KARACHI: State Bank of Pakistan, Thursday, decided to maintain the policy rate at 22% owing to declining inflation, improving agriculture outlook and economic activity, and positive impacts of administrative and regulatory measures against price hike and speculative activity in commodity and forex markets.
The Monetary Policy Committee (MPC) that met here at SBP, stressed on maintaining a prudent fiscal stance to keep aggregate demand in check and termed it necessary to bring inflation down on a sustainable basis and to achieve the medium-term target of 5 – 7 percent by the end-FY25.
The MPC vowed to continue monitoring the risks to the inflation outlook and take appropriate action, if required, to achieve the objective of price stability, said a statement issued here by the central bank following the MPC meeting.
The MPC decided to keep the policy rate unchanged while taking into account various factors including the latest inflation outturn that reflected a continuing declining trend in inflation from its peak of 38 percent in May to 27.4 percent in August 2023.
Even though global oil prices have risen recently and are now hovering over the $90/barrel level while the rise was being passed on to consumers through adjustments in energy prices, inflation is projected to remain on a downward trajectory, especially from the second half of this year, the MPC observed adding that real interest rates continue to remain in positive territory on a forward-looking basis as well.
The committee was confident that the expected ease in supply constraints owing to better agriculture output and the recent administrative measures against speculative activity in the FX and commodity markets would also support the inflation outlook.
The MPC observed that administrative and regulatory measures aimed at improving the availability of essential food commodities and curbing illegal activities in the foreign exchange market have begun to yield results and it has helped in narrowing the gap between the interbank and open market exchange rates.
The MPC noted that the agriculture outlook has improved, based on the latest data on cotton arrivals, better input conditions, and satellite data indicating healthy vegetation of other crops while the current account posted a deficit in July after remaining in surplus for the last four months, partly reflecting the impact of the recent ease in import restrictions.
The latest available high-frequency indicators depict some improvement in economic activity as a moderate pick up was observed in sales of key inputs, like POL, fertilizer and cement, along with a slight increase in import volumes.
With better input conditions and latest updates, the MPC noted that the outlook of the agriculture sector has improved while earlier concerns related to floods have subsided and cotton arrivals almost doubled from last year.
Moreover, the Committee assessed that domestic demand will also remain contained due to the unfolding impact of monetary tightening and envisaged fiscal consolidation.
The committee saw the current account deficit of $809 million in July 2023 largely in line with the earlier full-year current account projection for FY24, which already took into account the withdrawal of import prioritization guidelines and the resultant pickup in import volumes.
The MPC viewed that overall imports were expected to remain in check, supported by the favorable trend in non-oil commodity prices, moderate domestic demand and improved cotton production while favorable rice prices and available surplus bode well for the export outlook.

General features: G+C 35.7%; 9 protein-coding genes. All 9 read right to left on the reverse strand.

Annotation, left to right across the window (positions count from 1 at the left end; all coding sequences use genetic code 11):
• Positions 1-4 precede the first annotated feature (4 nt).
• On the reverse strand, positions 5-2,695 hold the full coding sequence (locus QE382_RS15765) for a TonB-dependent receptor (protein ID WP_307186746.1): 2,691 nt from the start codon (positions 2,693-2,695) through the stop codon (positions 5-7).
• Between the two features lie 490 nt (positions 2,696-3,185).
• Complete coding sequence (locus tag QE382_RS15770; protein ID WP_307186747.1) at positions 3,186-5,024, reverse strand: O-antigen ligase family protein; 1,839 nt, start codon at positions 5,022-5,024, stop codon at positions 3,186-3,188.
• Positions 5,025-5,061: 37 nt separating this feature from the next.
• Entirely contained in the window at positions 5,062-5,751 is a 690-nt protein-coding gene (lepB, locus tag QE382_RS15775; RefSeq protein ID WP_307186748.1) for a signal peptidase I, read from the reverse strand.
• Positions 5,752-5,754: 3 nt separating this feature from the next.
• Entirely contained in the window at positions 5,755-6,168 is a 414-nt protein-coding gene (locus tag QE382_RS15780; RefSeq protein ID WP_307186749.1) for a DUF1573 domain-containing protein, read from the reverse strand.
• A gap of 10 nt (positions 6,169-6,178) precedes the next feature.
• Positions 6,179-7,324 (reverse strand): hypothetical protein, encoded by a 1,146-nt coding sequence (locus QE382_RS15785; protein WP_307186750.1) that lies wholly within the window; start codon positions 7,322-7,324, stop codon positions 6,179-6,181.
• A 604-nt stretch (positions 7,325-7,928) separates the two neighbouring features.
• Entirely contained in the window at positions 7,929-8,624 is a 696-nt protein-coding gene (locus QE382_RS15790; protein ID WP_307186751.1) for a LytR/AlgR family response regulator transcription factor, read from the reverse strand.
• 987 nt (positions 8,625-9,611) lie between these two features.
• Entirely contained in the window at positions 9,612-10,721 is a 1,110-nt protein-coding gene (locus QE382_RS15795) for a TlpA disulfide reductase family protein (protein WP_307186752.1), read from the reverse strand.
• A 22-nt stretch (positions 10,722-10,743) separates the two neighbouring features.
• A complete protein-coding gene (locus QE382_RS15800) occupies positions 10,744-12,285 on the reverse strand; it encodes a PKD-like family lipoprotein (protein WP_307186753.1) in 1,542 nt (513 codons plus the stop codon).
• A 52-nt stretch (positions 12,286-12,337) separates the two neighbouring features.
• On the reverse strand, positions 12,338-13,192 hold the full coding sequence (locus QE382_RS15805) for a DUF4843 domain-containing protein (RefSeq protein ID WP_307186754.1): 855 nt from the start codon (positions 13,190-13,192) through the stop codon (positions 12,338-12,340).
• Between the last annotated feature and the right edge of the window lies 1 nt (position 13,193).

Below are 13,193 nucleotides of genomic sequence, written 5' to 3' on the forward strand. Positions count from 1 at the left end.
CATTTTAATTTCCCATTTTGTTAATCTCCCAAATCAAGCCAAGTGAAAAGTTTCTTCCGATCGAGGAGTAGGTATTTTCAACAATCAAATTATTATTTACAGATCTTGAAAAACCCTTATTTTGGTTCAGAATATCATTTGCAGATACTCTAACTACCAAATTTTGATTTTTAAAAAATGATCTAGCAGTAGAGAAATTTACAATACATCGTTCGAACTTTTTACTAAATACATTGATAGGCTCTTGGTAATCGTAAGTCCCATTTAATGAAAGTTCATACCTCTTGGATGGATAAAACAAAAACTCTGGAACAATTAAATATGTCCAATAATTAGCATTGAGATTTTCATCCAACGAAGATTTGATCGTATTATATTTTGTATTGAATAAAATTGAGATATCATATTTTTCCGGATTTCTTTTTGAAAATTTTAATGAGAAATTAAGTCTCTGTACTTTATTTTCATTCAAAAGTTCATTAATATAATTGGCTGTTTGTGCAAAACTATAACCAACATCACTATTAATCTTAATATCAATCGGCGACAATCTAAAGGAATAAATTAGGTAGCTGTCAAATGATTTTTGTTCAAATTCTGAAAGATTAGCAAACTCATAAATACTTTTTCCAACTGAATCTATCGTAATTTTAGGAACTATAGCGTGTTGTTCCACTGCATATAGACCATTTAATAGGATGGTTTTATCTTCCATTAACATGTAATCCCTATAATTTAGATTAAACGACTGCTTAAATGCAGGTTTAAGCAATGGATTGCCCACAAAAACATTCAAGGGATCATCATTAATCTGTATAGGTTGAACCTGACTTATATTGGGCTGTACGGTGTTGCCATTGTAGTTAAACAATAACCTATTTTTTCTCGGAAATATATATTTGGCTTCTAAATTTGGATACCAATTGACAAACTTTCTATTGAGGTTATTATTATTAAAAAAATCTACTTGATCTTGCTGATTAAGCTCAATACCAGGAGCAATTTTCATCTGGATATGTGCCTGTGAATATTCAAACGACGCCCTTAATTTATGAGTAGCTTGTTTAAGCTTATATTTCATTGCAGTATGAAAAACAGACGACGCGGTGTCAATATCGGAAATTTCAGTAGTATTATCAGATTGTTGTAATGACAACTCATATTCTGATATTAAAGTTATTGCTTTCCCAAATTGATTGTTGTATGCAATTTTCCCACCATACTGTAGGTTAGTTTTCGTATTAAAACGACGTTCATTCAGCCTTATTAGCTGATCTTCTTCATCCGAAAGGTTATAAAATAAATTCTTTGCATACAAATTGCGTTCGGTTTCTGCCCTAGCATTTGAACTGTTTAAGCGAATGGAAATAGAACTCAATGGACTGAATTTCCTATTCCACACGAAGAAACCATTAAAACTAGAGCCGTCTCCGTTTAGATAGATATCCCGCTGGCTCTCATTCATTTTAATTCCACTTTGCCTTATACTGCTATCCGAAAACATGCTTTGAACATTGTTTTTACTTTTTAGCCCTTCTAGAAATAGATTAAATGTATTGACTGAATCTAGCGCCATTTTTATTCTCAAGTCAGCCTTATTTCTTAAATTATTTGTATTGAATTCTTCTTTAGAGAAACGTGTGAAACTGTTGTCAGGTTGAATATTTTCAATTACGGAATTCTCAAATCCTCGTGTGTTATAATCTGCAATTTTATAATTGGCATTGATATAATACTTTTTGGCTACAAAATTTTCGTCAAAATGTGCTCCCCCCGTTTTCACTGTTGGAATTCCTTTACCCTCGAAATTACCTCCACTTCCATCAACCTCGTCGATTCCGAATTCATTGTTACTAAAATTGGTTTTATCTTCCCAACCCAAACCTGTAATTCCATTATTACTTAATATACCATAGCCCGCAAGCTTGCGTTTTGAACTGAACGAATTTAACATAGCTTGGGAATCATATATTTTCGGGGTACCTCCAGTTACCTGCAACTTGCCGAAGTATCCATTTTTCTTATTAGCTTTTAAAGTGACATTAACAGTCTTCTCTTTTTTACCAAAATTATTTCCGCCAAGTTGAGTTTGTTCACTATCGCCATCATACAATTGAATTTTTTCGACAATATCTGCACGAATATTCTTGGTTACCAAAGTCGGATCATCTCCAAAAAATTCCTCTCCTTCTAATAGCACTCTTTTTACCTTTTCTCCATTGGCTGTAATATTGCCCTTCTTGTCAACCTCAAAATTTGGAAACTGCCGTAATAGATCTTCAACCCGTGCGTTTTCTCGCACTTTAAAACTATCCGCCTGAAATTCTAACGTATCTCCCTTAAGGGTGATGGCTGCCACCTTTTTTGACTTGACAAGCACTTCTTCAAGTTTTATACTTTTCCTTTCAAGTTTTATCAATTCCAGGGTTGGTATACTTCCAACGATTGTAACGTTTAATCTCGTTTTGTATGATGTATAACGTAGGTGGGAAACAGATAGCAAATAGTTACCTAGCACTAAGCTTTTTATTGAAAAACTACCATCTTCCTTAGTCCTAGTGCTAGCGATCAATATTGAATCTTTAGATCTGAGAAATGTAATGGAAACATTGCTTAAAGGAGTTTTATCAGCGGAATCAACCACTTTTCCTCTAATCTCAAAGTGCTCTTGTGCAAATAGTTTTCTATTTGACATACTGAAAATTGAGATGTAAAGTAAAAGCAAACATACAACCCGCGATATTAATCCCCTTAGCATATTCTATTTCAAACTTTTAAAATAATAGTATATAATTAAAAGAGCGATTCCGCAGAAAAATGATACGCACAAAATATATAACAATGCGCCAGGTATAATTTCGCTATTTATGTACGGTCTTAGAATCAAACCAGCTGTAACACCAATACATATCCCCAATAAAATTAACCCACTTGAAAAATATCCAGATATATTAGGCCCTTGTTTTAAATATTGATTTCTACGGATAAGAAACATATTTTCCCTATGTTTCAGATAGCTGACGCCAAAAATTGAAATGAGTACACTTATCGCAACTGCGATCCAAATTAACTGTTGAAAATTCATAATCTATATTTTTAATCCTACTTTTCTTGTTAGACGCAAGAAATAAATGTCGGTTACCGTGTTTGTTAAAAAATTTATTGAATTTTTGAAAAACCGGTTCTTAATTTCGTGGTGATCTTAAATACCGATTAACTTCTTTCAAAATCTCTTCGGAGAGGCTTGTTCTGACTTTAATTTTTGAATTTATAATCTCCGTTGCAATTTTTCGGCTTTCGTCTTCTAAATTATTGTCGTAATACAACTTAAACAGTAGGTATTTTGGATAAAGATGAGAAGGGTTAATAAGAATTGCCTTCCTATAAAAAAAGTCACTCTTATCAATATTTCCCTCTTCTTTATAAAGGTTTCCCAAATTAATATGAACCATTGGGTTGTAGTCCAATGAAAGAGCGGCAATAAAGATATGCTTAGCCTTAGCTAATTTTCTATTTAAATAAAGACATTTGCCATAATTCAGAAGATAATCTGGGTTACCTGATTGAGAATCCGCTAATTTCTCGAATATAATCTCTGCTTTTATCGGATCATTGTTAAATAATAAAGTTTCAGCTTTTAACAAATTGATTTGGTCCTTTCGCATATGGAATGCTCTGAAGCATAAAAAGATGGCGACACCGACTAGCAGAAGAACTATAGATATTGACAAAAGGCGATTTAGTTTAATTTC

The recent structural reforms related to exchange companies will strengthen their governance structure and improve market functioning, the committee noted and hoped that on balance the current account deficit to remain in the earlier projected range for FY24.
Terming 27.2 % increase in FBR revenue in the initial 2 months of FY24 as the impact of both fiscal measures and some recovery in economic activity, the MPC viewed that achieving the targeted primary surplus of 0.4 percent of GDP was critical to support monetary policy in delivering on its objective of price stability.
Attaining fiscal consolidation through broadening the tax base, providing targeted subsidies only to the most vulnerable, and reducing losses of public sector enterprises through privatization or reforms would help bringing inflation down in the targeted range and achieve sustainable economic growth over the medium term, the committee maintained.
Referring to the decelerated growth of broad money and reserve money in FY24 the MPC noted that the trend mainly reflected a significant reduction in currency in circulation while expected fiscal consolidation, realization of planned external inflows and an uptick in economic activity would provide space for a moderate expansion in private sector credit this year.
National CPI inflation decelerated to 27.4 percent in August on y/y basis from 28.3 percent in July, with moderation in food inflation, the MPC observed and added: “ However, the decline in inflation was lower than anticipated largely due to the surge in global oil prices and their pass-through to administered energy prices.”
The MPC also noted that inflation is likely to increase significantly in September mainly due to the base effect and the adjustment in energy prices but it is expected that inflation will subsequently decline in October and maintain its downward trajectory from thereon.
The recent regulatory and law-enforcement measures will help address supply constraints in commodity and illegal activity in FX markets and these developments- along with improved agriculture outlook and tight monetary policy stance- will help ensure that inflation remains on the downward trajectory, especially from the second half of this year, the MPC concluded.